US torturing terror suspects? - Page 15




 
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December 21st, 2005  
tielir999
 
Before capturing them we were trying to kill them and them us. So i dont see why torturing them is that big of a deal. To some people it is to me its not.
December 21st, 2005  
FO Seaman
 
 
Quote:
Originally Posted by tielir999
Before capturing them we were trying to kill them and them us. So i dont see why torturing them is that big of a deal. To some people it is to me its not.
What made me somewhat baffled is the very early comment about people being treated by terrorists saying they were treat rather nicly, when truthfully these people lob everyone's head off on TV.
December 21st, 2005  
hopefulfuturemarine
 
If tourture is effective for getting info, why is it so controversial?
Hopeful
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December 21st, 2005  
Welshwarrior
 
 
On the otherhand, there is the argument that a person will confess to anything just to stop the pain? I see no justification for torture by any country.

Quote:
Originally Posted by sven hassell
So what! War is war. Who can say that their interrogations havnt got out of hand at some point?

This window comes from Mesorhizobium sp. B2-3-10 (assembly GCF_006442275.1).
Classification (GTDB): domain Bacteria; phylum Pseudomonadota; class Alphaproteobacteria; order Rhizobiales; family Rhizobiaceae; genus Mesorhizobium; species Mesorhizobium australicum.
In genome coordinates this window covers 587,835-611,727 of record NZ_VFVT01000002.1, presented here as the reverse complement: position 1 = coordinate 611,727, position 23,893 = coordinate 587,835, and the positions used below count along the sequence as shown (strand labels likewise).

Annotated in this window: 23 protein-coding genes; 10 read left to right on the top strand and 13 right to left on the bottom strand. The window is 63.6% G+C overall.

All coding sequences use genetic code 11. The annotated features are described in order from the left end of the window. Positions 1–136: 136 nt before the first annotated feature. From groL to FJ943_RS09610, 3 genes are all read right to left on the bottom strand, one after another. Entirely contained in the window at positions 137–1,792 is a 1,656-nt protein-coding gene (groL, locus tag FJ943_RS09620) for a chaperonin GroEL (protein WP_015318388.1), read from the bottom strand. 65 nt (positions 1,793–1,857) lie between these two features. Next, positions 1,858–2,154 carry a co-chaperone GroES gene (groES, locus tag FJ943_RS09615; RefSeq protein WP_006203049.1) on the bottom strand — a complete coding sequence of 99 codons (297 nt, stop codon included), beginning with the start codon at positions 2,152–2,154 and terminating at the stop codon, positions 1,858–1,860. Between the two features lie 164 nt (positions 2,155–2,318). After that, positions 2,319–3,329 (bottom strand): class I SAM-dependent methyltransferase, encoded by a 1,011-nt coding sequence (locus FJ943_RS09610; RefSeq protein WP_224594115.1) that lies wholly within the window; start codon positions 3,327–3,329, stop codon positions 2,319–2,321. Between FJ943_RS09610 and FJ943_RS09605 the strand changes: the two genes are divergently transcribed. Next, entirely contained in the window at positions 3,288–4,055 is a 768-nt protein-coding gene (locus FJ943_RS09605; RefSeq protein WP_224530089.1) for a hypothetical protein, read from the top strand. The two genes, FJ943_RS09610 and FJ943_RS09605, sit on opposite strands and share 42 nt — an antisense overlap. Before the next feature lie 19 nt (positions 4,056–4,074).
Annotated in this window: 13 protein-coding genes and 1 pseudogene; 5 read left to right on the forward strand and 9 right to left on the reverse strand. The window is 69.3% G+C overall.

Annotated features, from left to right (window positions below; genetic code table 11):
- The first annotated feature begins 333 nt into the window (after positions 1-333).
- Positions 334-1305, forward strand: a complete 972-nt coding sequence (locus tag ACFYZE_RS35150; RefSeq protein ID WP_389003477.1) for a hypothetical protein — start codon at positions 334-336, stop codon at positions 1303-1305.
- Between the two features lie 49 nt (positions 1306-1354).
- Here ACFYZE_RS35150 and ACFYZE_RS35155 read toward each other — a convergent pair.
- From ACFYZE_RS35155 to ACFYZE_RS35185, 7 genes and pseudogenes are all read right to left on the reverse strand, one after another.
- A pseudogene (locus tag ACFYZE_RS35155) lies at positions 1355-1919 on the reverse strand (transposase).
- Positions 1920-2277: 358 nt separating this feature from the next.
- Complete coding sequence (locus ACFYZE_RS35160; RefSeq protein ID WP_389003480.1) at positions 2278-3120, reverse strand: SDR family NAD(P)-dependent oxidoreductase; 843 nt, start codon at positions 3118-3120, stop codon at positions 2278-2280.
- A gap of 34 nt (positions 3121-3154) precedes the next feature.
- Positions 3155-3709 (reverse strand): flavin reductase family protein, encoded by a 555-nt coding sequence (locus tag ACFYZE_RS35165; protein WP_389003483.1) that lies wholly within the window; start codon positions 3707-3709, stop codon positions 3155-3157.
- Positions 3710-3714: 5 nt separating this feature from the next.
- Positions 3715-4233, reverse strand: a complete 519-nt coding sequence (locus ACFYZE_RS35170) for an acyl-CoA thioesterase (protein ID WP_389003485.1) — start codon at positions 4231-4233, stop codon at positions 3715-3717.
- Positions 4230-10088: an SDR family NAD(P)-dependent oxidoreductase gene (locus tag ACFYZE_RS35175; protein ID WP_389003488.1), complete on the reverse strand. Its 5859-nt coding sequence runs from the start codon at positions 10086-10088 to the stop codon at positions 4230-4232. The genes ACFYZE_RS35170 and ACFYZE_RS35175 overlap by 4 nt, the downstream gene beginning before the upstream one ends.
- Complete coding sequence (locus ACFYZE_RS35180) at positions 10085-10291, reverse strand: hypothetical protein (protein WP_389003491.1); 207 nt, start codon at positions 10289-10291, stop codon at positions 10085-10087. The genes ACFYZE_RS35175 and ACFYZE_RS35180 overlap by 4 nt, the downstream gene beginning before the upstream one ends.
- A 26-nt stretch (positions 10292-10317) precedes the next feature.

Torture is a tool of war.Always has been.Always will be.
Torture has never been a tool of modern warfare. I refer you to Article 3 of the Geneva Convention and as far as US law is concerned in the 8th amendment which states that cruel and unusual punishment shall not be used against prisoners. Of course, one would be quick to point out that the US Constitution does not pertain to non-US citizens. Not to mention the "murkiness" of the phrase "cruel and unusual".
December 21st, 2005  
The Cooler King
 
Thomas Jefferson wrote in the opening of the Declaration of Independence, "all men are created equal." What gives us the right to torture other human beings?
December 21st, 2005  
Welshwarrior
 
 
Maybe because absolute power corrupts absolutely? When you are the biggest guy on the block and you no longer have any morals, you can do what you want, to who you want, when you want. So the little guys will also complain and condenm the big guy, and that is it. Until of course the little guys form a gang......
December 21st, 2005  
godofthunder9010
 
 
Quote:
Originally Posted by Welshwarrior
Maybe because absolute power corrupts absolutely? When you are the biggest guy on the block and you no longer have any morals, you can do what you want, to who you want, when you want. So the little guys will also complain and condenm the big guy, and that is it. Until of course the little guys form a gang......
I will agree with this as a principal of what the US Military can or cannot do with prisoners. But its completely hypocritical for any complaints to originate from the extremist groups who have no qualms about doing really really terrible things to people they capture. Sorting out what "cruel and unusual" and "torture" equate to is the most important thing. There are many things that could be called "torture" that should be allowed.